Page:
The simplest one, you will need some preparation like perlite and vermiculite (add to perlite for better water retention) as the medium. Next is a good deep lightproof plastic container with holes at the bottom, at least 12 inches deep and wide. Bigger would be better. You’ll need another plastic container for holding a quantity of water all the time. As an alternative, you can use a deep drip tray (for example, 2 to 3 inches in depth).

After the preparation finished, now you can fill your container with perlite, and also add the vermiculite as well. The ratio is 3:1 for perlite to vermiculite. Put in your carrot seeds in the main container, cover with vermiculite to the depth as written on your seed packet. After that we need to get some water to the seeds to start thus lightly mist or spray the top of your main container with some water. Do not pour water directly down on them at this phase because you will wash away the seeds. You have to keep the top of the main container moist. Maintain the misting as appropriate until the seeds establish themselves. You can consult with the instruction written on your seed packet for germination times.

Once the seeds have germinated – generally carrots take 6 to 10 days to germinate and 2-3 months to mature – you have to give the top of this container a good watering approximately three times a day. Keep the drip tray (or other container) full of water.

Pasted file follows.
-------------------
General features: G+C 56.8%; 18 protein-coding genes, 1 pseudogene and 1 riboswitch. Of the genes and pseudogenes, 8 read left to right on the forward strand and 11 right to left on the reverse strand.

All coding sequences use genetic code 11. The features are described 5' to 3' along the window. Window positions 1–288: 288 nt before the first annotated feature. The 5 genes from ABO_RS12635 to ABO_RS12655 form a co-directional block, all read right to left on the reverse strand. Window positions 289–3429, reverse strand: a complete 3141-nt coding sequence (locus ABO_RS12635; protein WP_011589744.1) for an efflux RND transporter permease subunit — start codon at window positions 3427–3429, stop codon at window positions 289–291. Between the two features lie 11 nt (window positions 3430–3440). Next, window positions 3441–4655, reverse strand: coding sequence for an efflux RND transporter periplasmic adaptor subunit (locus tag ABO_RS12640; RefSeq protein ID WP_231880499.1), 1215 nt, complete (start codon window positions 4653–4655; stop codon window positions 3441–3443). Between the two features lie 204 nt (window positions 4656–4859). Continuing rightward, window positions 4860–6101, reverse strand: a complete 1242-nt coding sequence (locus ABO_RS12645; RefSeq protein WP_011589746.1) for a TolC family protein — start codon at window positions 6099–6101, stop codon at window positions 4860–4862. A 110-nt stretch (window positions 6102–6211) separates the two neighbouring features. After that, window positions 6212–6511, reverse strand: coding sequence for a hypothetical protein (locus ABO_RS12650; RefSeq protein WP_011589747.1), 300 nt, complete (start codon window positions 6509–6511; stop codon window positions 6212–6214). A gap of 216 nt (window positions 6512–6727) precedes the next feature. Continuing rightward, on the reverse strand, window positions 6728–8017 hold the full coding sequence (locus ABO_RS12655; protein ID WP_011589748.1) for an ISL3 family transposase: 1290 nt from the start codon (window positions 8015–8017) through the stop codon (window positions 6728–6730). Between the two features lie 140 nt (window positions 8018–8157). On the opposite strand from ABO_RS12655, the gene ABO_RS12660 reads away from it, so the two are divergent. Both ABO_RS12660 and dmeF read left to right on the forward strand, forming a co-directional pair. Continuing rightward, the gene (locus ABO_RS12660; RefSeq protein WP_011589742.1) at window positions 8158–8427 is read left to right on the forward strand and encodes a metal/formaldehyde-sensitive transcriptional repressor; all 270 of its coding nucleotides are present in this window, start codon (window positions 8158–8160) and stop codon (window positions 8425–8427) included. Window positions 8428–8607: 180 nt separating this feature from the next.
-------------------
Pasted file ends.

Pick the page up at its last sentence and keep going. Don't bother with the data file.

As a note, don’t choose a hydroponic system that immerses your Hydroponic Carrots in the water. The reason is that carrots and other root crops don’t do well in very wet environments and keeping them in water all the time will cause them to rot. So you have to keep the liquid level no more than 3 inches deep that still supplies the carrots with access to food and water without making them wet all the time.

aeroponic carrots

aeroponic carrots

hydroponic apples

hydroponic apples

hydroponic carrots perlite

hydroponic carrots perlite

hydroponic carrots yield

hydroponic carrots yield

hydroponic celery

hydroponic celery

hydroponic onions

hydroponic onions

hydroponic potatoes

hydroponic potatoes

perlite

perlite